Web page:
U.S. military uses 3D printing to make N95 respirators

Air Force Maj. Daniel Williams demonstrates the fit of an N95 elastomeric half-mask respirator, which is among the designs that the U.S. Army Medical Materiel Development Activity has been testing after 3D printing them. Photo by Jeffrey Soares/U.S. Army

Jan. 25 (UPI) — The U.S. Army is using 3D printing technology to produce N95 respirators, the chief of the Defense Department’s medical technology office said on Monday.

Air Force Maj. Gen. Daniel Williams, of the U.S. Army Medical Materiel Development Activity’s Warfighter Expeditionary Medicine and Treatment Project Management Office, said his primary task involves assisting Defense Department commercial partners in producing respirators that comply with military needs.

While the companies have experience in 3D modeling of products, many have “never manufactured medical devices,” Williams said in a press release.

The N95 masks fit more closely to the face, and are more effective, than standard surgical masks, or face masks known as filtering facepiece respirators, in wide use to prevent COVID-19 infection.

“Our group has been working on what is called an elastomeric half-mask respirator, which is a reusable frame produced by a 3D printer, with a disposable media or cartridge that filters at the 95% level,” Williams said of efforts to quickly produce N95 respirators,

Eighteen variants of the N95 have been developed and tested by the team, he said.

“The primary purpose of the N95 working group is to develop N95 respirators to supplement existing supplies of respirators, as well as to develop new manufacturing capabilities within the DOD’s organic industrial base, which consists of military arsenals, maintenance depots and ammunition factories,” Williams added.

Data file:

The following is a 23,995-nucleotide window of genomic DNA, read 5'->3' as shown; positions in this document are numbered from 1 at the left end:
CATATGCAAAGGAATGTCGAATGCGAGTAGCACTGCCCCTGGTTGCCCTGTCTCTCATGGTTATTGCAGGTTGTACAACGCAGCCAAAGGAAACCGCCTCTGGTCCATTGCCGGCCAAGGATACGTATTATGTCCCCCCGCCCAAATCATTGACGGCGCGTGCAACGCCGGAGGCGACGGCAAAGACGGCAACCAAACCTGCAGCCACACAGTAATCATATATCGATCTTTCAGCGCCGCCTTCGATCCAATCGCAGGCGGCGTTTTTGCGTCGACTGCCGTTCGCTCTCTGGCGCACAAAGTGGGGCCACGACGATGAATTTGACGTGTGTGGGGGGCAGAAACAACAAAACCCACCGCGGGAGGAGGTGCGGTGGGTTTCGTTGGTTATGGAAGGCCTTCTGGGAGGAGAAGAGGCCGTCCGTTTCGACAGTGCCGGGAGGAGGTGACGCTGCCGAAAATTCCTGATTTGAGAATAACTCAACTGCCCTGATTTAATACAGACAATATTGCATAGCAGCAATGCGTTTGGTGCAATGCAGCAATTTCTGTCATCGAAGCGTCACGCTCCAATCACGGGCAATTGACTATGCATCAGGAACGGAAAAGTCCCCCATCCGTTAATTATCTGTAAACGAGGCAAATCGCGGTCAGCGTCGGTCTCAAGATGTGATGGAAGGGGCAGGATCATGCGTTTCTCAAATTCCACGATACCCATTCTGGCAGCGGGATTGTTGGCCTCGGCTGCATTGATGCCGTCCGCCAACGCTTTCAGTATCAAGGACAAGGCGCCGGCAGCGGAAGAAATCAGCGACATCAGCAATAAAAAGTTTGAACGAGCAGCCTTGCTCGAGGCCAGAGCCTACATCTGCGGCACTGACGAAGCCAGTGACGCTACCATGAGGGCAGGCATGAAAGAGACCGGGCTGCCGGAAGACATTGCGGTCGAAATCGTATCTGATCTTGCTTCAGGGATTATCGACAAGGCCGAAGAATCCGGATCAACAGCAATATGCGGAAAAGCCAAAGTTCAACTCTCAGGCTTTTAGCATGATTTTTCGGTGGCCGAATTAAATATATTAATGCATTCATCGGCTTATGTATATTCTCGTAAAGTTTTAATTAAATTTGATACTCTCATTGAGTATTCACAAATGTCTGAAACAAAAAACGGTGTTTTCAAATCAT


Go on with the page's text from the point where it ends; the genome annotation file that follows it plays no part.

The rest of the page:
“Ensuring the DOD has the capability to independently manufacture protective respiratory devices will help to protect frontline workers during the COVID-19 pandemic, and it will also help to maintain our military readiness in the face of future pandemics or biothreats,” he said.

N95 respirators are among the most effective facemasks, filtering out at least 95% of small particles, and are largely used by doctors, nurses and other medical professionals.

Williams cited large-scale manufacturers, as well as the U.S. Navy Underwater Warfare Center-Keyport, U.S. Forces Korea, Defense Logistics Agency and the U.S. Coast Guard Academy as organizations with expertise to design and produce the N95 respirator.

In part because of involvement of the Defense Department’s COVID-19 Joint Acquisition Task Force, director Stacy Cummings told the House Armed Services Committee in June 2020 that N95 production would be ramped up to production levels of 800 million masks per year by January 2021.

“Starting in 2021, we anticipate our total domestic production to be in excess of a billion per year,” Cummings said.

One DoD partner, manufacturer 3M, predicted in November it would manufacture 95 million respirators by the end of 2020, citing an increase in production capacity prompted by a 20-fold increase in demand.


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